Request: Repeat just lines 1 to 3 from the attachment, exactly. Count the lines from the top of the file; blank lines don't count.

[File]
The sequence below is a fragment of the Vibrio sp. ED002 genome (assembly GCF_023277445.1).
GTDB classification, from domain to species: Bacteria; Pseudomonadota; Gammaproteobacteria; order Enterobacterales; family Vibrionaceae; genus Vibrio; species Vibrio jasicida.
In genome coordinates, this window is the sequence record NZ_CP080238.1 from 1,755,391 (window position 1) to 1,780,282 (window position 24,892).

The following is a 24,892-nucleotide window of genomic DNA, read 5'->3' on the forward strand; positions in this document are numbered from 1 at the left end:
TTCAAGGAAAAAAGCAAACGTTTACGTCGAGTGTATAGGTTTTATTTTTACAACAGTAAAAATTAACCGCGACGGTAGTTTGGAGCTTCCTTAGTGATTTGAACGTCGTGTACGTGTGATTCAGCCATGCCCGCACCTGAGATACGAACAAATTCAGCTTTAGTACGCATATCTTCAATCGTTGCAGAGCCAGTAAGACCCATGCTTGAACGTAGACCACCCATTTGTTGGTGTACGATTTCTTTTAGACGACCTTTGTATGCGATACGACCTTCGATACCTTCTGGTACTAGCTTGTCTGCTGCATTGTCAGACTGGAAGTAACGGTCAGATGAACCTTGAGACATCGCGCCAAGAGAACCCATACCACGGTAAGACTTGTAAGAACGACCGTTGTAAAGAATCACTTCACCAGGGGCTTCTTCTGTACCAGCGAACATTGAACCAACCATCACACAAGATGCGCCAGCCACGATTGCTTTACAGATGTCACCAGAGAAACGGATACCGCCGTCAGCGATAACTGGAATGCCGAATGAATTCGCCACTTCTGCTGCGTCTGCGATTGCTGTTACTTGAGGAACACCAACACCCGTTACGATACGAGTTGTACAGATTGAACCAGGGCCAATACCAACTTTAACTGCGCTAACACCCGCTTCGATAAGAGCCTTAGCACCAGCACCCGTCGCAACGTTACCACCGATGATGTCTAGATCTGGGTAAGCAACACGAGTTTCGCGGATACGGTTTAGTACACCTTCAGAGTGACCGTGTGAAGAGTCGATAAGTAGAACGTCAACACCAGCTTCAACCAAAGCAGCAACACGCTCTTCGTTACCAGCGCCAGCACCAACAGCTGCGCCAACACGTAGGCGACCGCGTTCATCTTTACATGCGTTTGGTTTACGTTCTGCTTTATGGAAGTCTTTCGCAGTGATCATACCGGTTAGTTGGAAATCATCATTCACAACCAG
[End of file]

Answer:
The sequence below is a fragment of the Vibrio sp. ED002 genome (assembly GCF_023277445.1).
GTDB classification, from domain to species: Bacteria; Pseudomonadota; Gammaproteobacteria; order Enterobacterales; family Vibrionaceae; genus Vibrio; species Vibrio jasicida.
In genome coordinates, this window is the sequence record NZ_CP080238.1 from 1,755,391 (window position 1) to 1,780,282 (window position 24,892).